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[su_quote style=”modern-light”]The term collage derives from the French “colle” meaning “glue “. [1] This term was coined by both Georges Braque and Pablo Picasso in the beginning of the 20th century when collage became a distinctive part of modern art . [2][/su_quote]

[su_quote style=”modern-light”] According to the Guggenheim Museum ‘s online art glossary, collage is an artistic concept associated with the beginnings of modernism, and entails much more than the idea of gluing something onto something else. The glued-on patches which Braque and Picasso added to their canvases offered a new perspective on painting when the patches “collided with the surface plane of the painting.” [5] In this perspective, collage was part of a methodical reexamination of the relation between painting and sculpture, and these new works “gave each medium some of the characteristics of the other,” according to the Guggenheim essay. Furthermore, these chopped-up bits of newspaper introduced fragments of externally referenced meaning into the collision: “References to current events, such as the war in the Balkans, and to popular culture enriched the content of their art.” This juxtaposition of signifiers, “at once serious and tongue-in-cheek,” was fundamental to the inspiration behind collage: “Emphasizing concept and process over end product, collage has brought the incongruous into meaningful congress with the ordinary.”[/su_quote]

[su_quote style=”modern-light”]Digital collage is the technique of using computer tools in collage creation to encourage chance associations of disparate visual elements and the subsequent transformation of the visual results through the use of electronic media . It is commonly used in the creation of digital art .[/su_quote]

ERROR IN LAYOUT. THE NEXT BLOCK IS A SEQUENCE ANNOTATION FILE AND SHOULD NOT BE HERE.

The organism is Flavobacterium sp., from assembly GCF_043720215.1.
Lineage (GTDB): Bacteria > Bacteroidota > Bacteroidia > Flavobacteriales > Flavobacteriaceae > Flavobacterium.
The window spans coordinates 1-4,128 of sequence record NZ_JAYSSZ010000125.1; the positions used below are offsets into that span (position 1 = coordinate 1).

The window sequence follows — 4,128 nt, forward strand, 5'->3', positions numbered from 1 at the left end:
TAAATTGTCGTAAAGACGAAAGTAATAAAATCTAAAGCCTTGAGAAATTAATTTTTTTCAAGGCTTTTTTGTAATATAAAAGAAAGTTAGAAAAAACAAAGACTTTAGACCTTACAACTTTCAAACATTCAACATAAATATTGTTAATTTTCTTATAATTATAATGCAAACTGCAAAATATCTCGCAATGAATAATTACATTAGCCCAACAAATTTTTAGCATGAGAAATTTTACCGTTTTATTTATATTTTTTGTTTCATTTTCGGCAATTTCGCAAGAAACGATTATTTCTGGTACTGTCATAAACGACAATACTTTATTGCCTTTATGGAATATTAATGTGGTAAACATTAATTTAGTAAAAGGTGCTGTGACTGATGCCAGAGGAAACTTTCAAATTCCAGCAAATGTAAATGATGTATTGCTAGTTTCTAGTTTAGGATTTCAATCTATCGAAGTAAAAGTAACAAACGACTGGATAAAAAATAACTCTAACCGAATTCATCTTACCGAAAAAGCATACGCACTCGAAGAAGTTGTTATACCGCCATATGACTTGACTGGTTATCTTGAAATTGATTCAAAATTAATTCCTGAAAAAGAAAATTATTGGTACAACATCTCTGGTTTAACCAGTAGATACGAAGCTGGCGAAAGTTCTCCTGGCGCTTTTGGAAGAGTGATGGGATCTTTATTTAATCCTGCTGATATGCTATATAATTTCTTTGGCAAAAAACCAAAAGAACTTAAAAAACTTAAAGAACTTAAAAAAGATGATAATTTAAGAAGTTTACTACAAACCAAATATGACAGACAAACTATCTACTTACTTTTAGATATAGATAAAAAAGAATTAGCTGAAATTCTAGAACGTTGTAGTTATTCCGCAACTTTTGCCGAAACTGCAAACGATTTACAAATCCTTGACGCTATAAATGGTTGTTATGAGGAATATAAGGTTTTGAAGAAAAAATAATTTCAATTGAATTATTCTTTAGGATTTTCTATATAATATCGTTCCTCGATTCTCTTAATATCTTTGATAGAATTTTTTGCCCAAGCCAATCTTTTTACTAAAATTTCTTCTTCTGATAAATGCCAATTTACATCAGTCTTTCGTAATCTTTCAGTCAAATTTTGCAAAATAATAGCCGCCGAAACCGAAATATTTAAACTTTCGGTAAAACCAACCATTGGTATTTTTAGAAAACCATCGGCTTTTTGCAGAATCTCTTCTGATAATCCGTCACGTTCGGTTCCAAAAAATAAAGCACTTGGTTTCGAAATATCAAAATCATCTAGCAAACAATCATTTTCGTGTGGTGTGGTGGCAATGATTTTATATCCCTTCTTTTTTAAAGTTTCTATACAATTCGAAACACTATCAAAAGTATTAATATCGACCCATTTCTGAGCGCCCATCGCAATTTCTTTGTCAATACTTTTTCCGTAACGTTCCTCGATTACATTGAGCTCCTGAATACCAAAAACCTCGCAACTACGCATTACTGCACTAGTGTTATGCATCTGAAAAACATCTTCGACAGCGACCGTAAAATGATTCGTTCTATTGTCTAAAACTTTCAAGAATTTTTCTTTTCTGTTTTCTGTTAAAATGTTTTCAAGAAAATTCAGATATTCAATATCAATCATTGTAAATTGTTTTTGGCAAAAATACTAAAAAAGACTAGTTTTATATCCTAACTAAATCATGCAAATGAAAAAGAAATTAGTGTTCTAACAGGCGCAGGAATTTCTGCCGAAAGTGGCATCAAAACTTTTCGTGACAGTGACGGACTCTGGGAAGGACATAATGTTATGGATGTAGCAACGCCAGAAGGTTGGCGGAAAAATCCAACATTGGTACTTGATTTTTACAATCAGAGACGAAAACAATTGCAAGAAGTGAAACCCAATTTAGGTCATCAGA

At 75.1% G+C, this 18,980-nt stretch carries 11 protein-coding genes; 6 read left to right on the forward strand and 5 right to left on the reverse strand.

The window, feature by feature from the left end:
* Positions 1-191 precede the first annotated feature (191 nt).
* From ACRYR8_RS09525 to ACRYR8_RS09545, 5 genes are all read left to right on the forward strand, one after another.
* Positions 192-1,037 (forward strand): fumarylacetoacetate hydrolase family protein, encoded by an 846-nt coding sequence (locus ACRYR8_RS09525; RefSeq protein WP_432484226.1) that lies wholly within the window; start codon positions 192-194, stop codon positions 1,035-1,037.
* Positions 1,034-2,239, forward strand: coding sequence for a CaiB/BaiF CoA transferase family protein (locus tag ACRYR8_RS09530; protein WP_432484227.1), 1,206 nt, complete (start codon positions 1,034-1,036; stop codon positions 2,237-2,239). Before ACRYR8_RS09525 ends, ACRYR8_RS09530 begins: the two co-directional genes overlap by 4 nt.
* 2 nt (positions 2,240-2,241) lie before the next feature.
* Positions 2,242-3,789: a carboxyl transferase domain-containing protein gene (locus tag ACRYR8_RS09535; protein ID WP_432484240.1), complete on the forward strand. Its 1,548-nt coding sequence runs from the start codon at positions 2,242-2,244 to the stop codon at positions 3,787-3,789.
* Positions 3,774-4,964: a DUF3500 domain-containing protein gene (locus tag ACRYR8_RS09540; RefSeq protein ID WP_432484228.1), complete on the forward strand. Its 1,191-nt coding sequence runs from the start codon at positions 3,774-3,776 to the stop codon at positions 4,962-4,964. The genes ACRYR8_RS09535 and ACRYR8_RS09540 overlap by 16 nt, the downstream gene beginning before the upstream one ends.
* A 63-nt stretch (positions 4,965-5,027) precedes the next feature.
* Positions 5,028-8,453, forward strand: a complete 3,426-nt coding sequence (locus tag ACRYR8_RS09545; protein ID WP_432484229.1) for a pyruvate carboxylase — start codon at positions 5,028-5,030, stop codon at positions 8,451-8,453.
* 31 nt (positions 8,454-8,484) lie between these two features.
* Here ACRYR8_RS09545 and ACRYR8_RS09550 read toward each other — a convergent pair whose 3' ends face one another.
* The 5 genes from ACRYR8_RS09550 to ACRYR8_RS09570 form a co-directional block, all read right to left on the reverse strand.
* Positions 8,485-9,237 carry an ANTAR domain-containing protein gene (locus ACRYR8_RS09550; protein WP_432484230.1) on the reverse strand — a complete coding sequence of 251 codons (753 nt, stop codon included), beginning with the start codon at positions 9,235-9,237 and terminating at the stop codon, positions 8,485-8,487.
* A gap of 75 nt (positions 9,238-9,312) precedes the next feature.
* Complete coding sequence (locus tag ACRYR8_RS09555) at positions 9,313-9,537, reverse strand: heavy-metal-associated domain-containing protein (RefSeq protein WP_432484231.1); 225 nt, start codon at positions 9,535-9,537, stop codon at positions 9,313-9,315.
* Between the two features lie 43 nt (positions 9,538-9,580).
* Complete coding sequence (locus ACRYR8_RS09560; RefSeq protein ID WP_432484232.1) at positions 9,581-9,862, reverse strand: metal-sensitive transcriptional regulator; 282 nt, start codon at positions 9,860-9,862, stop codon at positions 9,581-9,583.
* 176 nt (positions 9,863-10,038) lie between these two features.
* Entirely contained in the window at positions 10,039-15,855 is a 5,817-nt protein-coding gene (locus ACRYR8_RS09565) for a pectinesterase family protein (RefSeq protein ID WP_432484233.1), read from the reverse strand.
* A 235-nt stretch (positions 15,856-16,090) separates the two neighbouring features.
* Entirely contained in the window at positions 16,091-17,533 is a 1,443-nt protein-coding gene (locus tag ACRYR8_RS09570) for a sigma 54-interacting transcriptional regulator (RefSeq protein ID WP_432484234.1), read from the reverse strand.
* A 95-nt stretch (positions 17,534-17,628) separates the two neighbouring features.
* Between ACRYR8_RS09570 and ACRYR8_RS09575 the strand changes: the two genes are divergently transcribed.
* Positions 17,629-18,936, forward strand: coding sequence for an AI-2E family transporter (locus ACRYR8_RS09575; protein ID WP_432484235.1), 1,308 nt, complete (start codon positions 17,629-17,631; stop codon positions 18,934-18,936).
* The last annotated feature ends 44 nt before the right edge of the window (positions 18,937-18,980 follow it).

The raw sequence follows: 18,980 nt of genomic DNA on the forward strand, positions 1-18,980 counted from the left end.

Sound collage

[su_quote style=”modern-light”]The concept of collage has crossed the boundaries of visual arts. In music , with the advances on recording technology, avant-garde artists started experimenting with cutting and pasting since the middle of the twentieth century.[/su_quote]

[su_quote style=”modern-light”]In the 1960s, George Martin created collages of recordings while producing the records of The Beatles . In 1967 Pop artist Peter Blake made the collage for the cover of the Beatles seminal album Sgt. Pepper’s Lonely Hearts Club Band . In the 1970s and ’80s, the likes of Christian Marclay and the group Negativland reappropriated old audio in new ways. By the 1990s and 2000s, with the popularity of the sampler , it became apparent that “musical collages ” had become the norm for popular music , especially in rap , hip-hop and electronic music . [14] In 1996, DJ Shadow released the groundbreaking album, Endtroducing….. , made entirely of preexisting recorded material mixed together in audible collage. In the same year, New York City based artist, writer, and musician, Paul D. Miller aka DJ Spooky ‘s work pushed the work of sampling into a museum and gallery context as an art practice that combined DJ culture’s obsession with archival materials as sound sources on his album “Songs of a Dead Dreamer” and in his books “Rhythm Science ” (2004) and “Sound Unbound (2008)” (MIT Press). In his books, “mash-up” and collage based mixes of authors, artists, and musicians such as Antonin Artaud , James Joyce , William S. Burroughs , and Raymond Scott were featured as part of a what he called “literature of sound.” In 2000, The Avalanches released Since I Left You , a musical collage consisting of approximately 3,500 musical sources (i.e., samples). [15][/su_quote]

Exhibition of traditional and digital collage by many artists – curated by Jonathan Talbot in 2001

collageart.org , A website dedicated to the art of collage

Franz Kafka, Marcel Proust and Alfred Hitchcock, the 3 Albums , “recomposed photographs”, in a rather surrealist spirit

  Sound Unbound: Sampling Digital Music and Culture. Edited by Paul D. Miller aka DJ Spooky that Subliminal Kid. Foreword by Cory Doctorow . Introduction by Steve Reich   Rhythm Science The conceptual artist Paul Miller, also known as DJ Spooky delivers a manifesto for rhythm science—the creation of art from the flow of patterns in sound and culture, “the changing same.”

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